Thursday, October 28, 2004

feeling a little rum-and-water-y?

Still reading Made In America (hey, being in CT for the week and actually having a life is making my reading go a bit more slowly than usual), and still loving it. I just realized it's due back at the library next Tuesday, though, so I don't have much time left, and I'm not very far into it yet! It's a very dense book (like most of Bryson's work where he likes to dole out little-known facts), and often I just want to sit back and let some things sink in, or ponder others.

In any case, here are a few more Fun Facts that I've picked up:

The word "groggy" has its origins in the War of Jenkins' Ear, so named because the Spanish, fed up with British privateers, cut off the ear of an English smuggler named Edward Jenkins. Bryson points out that this war was rather unremarkable (save for its name), but that it was at least etymologically significant: a ration drink of rum and water given to British fleet soldiers by Admiral Edward Vernon - a.k.a. Old Grog. Those who became too drunk on his drink were dubbed "groggy". Hence the title of this entry.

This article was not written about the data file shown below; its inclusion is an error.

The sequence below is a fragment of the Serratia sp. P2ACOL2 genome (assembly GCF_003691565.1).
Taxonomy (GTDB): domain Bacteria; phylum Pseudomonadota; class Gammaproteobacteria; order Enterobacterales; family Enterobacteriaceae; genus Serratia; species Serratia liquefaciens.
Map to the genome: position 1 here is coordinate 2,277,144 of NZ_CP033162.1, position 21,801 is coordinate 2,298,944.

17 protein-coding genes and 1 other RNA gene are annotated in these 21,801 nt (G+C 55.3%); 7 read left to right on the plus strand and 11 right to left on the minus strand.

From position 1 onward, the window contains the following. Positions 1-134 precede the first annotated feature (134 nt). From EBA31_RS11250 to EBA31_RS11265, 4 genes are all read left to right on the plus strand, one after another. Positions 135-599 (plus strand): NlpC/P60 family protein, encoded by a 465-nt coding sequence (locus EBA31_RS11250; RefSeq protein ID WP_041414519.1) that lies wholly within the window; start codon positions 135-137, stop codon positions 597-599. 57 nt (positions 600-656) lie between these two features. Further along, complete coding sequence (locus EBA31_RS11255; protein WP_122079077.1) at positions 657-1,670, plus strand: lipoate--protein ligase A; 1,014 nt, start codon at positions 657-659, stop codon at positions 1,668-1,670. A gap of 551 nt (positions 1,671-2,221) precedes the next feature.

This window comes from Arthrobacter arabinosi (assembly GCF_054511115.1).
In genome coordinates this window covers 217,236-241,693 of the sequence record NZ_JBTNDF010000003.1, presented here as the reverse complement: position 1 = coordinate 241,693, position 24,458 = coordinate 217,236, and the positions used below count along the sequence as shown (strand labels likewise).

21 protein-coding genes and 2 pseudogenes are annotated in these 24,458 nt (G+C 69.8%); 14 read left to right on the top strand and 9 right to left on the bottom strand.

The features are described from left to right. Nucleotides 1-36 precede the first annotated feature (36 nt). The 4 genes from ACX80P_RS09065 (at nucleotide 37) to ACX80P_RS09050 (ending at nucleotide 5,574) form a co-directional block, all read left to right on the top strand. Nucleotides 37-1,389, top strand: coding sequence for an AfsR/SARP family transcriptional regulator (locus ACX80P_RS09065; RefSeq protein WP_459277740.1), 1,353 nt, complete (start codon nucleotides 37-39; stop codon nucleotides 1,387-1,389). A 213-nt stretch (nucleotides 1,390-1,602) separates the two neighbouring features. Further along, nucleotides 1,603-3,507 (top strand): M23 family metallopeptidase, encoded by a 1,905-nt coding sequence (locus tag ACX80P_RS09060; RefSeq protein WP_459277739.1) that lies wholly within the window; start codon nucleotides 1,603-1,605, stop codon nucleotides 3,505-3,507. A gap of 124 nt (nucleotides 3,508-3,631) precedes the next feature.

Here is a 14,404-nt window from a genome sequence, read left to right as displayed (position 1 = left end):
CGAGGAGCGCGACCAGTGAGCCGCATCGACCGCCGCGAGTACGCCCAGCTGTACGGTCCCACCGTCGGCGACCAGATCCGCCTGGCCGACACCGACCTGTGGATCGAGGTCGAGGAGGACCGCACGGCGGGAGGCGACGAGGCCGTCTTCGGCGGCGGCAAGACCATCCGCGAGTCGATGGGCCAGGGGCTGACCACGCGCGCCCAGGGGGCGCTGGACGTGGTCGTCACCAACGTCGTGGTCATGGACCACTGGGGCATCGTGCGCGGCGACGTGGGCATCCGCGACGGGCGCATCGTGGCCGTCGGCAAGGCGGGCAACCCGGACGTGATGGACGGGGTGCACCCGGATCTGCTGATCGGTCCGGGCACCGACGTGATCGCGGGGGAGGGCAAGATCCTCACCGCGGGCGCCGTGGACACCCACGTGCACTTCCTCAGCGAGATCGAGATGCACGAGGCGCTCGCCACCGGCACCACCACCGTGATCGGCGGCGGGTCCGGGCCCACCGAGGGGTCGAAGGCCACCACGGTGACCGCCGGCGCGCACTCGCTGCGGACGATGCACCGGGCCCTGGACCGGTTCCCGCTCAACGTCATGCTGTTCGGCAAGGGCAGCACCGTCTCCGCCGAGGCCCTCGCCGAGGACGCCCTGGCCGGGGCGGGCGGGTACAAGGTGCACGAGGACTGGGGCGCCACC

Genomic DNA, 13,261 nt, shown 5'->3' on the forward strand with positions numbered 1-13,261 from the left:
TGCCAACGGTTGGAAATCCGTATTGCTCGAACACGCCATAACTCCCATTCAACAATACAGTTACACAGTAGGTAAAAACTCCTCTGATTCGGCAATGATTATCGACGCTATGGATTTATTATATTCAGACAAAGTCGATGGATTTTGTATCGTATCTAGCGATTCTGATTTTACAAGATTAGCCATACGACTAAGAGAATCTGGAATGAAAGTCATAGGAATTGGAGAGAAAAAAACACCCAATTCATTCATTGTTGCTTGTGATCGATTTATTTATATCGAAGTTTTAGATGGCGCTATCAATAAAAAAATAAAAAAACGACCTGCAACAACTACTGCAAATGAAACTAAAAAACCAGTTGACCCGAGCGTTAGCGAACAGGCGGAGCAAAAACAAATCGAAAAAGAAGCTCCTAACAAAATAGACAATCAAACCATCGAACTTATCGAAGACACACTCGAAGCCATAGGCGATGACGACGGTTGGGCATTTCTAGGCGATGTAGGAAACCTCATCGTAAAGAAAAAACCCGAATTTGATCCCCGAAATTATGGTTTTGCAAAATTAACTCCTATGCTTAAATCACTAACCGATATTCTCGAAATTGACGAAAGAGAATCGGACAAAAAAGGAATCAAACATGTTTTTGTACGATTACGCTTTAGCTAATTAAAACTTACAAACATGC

The first metal detector was invented by Alexander Graham Bell, who was called to arms by President Garfield's men when he was shot and the bullets needed to be located. Bell thought that his contraption didn't work because it seemed he was getting readings from all over Garfield's body; it turns out that no one took into account the metal bedsprings the president was lying on. That same incident was also the birthplace of the air conditioner: Washington, D.C. was sweltering that summer, and a way to cool the air in the sick president's chambers was needed. Unfortunately, neither of these inventions helped save the president, but they are still cherished by the beach-residing elderly to this day.

Well, those 2 anecdotes are all I have for now, but I am sure I'll add more later as I continue through this book - it's almost impossible not to share these neat little facts with others! (Which is, I'm sure, what Bill Bryson had in mind when he wrote the book.)

Oh, and one more thing - turns out Dan's birthday (18 November) was "the day of two noons" - the date that the United States adopted the time zone system, and one which in 1883 was widely feared as an apocalyptic event - people worried that their animals would stop producing, and unions went on strike, worried that their workday would be lengthened by 9 minutes on that day. Of course, all people saw when they gathered on the town square was an uneventful clock-resetting...

No comments: